This is doing no one any good: not to the majesty of the SC; not to the gentlemen who sit on its benches; not to the good Chief Justice himself, and more than anything else not to the already-battered and bleeding image of the country. Indeed, people are actually alleging that the ball has been kicked into the tall grass by the Supreme Court in the hope that the whole sordid business will soon be forgotten. As My Lords would appreciate, that is not about to happen given the unfortunate stand-off between the judiciary and the government.

It is of utmost import, therefore, to short-circuit this whole investigation business immediately to bring it to a quick conclusion. I have suggested it before peripherally, but let me say it in detail here. Let the Supreme Court immediately set up a judicial commission made up of the same three Chief Justices who looked into ‘Mammogate’. The Commission should be mandated to travel to London or Monte Carlo or Marbella or wherever young Mr Chaudhry is alleged to have done what he did, to get to the bottom of it all in double quick time. And if, as Arsalan says, he is not guilty of any wrong-doing, to declare him innocent asap.

This should not be a problem at all for the jurists I suggest because we know how quickly they came up with detailed findings; despite delving into affairs not remotely connected with the allegations of that upstanding member of US high society, Mansoor Ijaz. Such as determining how much Ambassador Husain Haqqani had spent out of the secret funds allocated to him to run the most important Pakistani embassy in the world! Indeed, with a Commission made up of the three chief justices, even the registrar of the Supreme Court will not refuse to go before it. (Well, hopefully).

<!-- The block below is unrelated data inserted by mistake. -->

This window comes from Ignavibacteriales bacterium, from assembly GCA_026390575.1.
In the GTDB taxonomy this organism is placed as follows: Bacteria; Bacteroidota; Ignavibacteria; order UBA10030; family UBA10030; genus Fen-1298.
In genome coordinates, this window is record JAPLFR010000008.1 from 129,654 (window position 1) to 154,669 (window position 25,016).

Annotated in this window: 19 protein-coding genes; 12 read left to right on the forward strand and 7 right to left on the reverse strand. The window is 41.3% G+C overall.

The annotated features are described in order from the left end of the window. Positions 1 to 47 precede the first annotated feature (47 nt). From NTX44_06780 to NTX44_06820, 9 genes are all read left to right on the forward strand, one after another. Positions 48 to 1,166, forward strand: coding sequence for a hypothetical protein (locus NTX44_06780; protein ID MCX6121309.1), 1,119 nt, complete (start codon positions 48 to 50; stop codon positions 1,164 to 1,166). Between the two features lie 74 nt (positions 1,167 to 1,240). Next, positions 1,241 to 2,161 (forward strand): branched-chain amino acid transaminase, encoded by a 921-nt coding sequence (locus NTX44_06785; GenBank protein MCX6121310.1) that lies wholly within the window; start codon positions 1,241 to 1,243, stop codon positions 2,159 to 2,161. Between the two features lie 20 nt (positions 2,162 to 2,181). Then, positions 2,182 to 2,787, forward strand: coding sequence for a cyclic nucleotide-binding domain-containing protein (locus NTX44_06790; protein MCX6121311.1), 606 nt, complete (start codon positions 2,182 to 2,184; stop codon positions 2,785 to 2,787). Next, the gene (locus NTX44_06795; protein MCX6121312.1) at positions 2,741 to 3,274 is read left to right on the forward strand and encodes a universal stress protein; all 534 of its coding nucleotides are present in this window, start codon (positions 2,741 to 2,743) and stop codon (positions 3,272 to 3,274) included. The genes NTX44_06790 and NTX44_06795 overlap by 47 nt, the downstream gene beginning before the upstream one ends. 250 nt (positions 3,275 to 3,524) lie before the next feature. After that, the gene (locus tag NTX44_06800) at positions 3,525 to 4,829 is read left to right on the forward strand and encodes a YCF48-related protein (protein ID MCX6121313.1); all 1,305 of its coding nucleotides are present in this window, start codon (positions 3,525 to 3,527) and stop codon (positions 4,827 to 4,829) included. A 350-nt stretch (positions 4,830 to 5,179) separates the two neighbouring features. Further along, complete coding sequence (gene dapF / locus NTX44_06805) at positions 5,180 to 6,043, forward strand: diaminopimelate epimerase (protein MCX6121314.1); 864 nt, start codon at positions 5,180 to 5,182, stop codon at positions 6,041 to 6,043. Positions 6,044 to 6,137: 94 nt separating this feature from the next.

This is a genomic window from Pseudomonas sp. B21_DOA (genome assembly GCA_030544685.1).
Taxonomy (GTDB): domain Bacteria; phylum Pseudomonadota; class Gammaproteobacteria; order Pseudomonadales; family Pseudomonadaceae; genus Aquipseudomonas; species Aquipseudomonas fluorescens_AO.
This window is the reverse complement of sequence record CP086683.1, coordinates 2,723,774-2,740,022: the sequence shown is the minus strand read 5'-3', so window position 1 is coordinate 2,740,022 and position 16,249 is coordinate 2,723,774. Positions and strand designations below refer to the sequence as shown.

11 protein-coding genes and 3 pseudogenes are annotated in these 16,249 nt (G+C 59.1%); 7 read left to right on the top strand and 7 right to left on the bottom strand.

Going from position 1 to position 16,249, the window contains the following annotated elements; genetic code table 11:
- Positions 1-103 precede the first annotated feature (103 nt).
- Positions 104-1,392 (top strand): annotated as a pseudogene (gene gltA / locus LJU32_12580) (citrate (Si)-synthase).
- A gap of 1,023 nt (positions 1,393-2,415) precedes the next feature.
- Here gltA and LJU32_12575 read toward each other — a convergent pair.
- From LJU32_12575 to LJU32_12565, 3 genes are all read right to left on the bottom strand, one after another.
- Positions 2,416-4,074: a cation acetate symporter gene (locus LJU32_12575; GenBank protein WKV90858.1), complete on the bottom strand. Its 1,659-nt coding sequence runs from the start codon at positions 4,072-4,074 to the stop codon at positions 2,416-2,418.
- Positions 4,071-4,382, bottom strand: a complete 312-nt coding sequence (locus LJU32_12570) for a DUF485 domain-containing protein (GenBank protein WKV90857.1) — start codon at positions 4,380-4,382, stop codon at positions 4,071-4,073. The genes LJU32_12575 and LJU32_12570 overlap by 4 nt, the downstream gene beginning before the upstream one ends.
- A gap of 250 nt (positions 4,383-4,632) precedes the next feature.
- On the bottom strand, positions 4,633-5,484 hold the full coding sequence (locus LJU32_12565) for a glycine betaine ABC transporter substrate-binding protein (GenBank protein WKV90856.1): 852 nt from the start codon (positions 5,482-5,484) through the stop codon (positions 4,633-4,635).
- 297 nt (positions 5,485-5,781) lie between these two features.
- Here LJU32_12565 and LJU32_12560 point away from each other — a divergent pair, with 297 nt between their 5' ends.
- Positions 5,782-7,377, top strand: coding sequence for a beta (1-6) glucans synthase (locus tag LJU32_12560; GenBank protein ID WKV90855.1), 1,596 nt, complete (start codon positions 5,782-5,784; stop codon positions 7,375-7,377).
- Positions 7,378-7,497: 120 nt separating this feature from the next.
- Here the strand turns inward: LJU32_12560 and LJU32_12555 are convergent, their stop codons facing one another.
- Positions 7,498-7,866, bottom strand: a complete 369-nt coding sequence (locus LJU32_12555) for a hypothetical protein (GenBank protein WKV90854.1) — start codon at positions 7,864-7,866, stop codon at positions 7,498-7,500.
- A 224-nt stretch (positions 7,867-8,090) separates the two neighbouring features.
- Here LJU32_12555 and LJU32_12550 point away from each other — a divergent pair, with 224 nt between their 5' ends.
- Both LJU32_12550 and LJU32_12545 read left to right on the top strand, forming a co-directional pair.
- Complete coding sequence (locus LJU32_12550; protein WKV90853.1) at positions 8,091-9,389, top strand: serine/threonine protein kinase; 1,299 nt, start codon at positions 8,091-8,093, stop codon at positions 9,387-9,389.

I write the above as someone who has always stood for an independent, fair, impartial, and even-handed judiciary. More than that, may I repeat myself, as one who stood on the roads for months on end along with my family for the attainment of this objective during which we got harassed by goons belonging to the government in which the brand-new champion of the judiciary Shiekh Rashid ‘Tulli’ was a minister; and during which we got tear-gassed and beaten-up.

By the way, here is ‘Tulli’ being contemptuous about the CJ himself. The SC might note that this must be the nth time that I have given proof of the man’s contempt with no notice being taken. Surely contempt is not only a political tool to be used on one’s perceived nemeses?

Yes, My Lords, please make haste and immediately set up the Commission to sit in the Islamabad High Court to get us out of the sorry mess we are in. You have the power. After all, you have so recently kicked out a Prime Minister; with another counting his days.

P.S. A colossal mistake to post a retired Lt.-Gen. as defence secretary yet again. Much like shooting oneself in the groin with a 155 MM howitzer.

Published in The Express Tribune, August 3rd, 2012.

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Reader Comments (26)

  • entropy
    Aug 2, 2012 - 10:45PM

    Dear Kamran sahib, no disrespect but your whole world-view is wrong-headed. The world is not a hippy commune. It is in actual fact a place of constant struggle for survival and supremacy. There is no good and bad. There is only bad and bad, stupid bad and smart bad. All we can aspire to be is smart bad rather than stupid bad. Both religious fanaticism and left liberalism are stupid bad. We can’t afford to go from one delusion to another.

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  • Rehan
    Aug 2, 2012 - 10:47PM